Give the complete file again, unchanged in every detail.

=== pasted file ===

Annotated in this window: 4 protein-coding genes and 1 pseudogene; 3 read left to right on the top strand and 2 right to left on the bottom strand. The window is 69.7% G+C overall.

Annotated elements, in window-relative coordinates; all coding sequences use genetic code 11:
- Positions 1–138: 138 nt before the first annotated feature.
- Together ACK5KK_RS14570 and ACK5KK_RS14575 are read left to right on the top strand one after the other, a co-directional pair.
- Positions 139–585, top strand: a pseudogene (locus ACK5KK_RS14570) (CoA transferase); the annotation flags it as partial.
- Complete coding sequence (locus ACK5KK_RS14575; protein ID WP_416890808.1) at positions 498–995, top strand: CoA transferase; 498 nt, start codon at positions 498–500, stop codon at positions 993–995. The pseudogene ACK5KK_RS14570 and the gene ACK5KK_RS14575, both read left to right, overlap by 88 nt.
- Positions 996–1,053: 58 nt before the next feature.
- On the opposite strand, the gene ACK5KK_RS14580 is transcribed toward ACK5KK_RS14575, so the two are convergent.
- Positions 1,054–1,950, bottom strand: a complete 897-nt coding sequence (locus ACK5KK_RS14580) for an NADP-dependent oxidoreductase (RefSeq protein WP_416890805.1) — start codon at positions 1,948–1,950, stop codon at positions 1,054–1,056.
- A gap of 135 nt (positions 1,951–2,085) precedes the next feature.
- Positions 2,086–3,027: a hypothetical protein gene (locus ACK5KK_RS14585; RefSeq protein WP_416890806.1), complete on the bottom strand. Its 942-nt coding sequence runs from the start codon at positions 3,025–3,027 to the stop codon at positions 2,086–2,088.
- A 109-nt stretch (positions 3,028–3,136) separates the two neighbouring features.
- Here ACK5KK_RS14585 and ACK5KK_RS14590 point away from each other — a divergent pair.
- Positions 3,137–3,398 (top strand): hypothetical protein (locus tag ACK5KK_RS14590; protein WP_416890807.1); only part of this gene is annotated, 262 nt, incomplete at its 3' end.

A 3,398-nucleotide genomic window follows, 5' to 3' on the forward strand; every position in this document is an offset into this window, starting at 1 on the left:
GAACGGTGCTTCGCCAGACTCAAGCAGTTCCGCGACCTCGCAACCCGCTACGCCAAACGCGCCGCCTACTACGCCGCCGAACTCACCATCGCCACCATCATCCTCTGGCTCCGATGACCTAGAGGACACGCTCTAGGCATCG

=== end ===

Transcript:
Annotated in this window: 4 protein-coding genes and 1 pseudogene; 3 read left to right on the top strand and 2 right to left on the bottom strand. The window is 69.7% G+C overall.

Annotated elements, in window-relative coordinates; all coding sequences use genetic code 11:
- Positions 1–138: 138 nt before the first annotated feature.
- Together ACK5KK_RS14570 and ACK5KK_RS14575 are read left to right on the top strand one after the other, a co-directional pair.
- Positions 139–585, top strand: a pseudogene (locus ACK5KK_RS14570) (CoA transferase); the annotation flags it as partial.
- Complete coding sequence (locus ACK5KK_RS14575; protein ID WP_416890808.1) at positions 498–995, top strand: CoA transferase; 498 nt, start codon at positions 498–500, stop codon at positions 993–995. The pseudogene ACK5KK_RS14570 and the gene ACK5KK_RS14575, both read left to right, overlap by 88 nt.
- Positions 996–1,053: 58 nt before the next feature.
- On the opposite strand, the gene ACK5KK_RS14580 is transcribed toward ACK5KK_RS14575, so the two are convergent.
- Positions 1,054–1,950, bottom strand: a complete 897-nt coding sequence (locus ACK5KK_RS14580) for an NADP-dependent oxidoreductase (RefSeq protein WP_416890805.1) — start codon at positions 1,948–1,950, stop codon at positions 1,054–1,056.
- A gap of 135 nt (positions 1,951–2,085) precedes the next feature.
- Positions 2,086–3,027: a hypothetical protein gene (locus ACK5KK_RS14585; RefSeq protein WP_416890806.1), complete on the bottom strand. Its 942-nt coding sequence runs from the start codon at positions 3,025–3,027 to the stop codon at positions 2,086–2,088.
- A 109-nt stretch (positions 3,028–3,136) separates the two neighbouring features.
- Here ACK5KK_RS14585 and ACK5KK_RS14590 point away from each other — a divergent pair.
- Positions 3,137–3,398 (top strand): hypothetical protein (locus tag ACK5KK_RS14590; protein WP_416890807.1); only part of this gene is annotated, 262 nt, incomplete at its 3' end.

A 3,398-nucleotide genomic window follows, 5' to 3' on the forward strand; every position in this document is an offset into this window, starting at 1 on the left:
GAACGGTGCTTCGCCAGACTCAAGCAGTTCCGCGACCTCGCAACCCGCTACGCCAAACGCGCCGCCTACTACGCCGCCGAACTCACCATCGCCACCATCATCCTCTGGCTCCGATGACCTAGAGGACACGCTCTAGGCATCG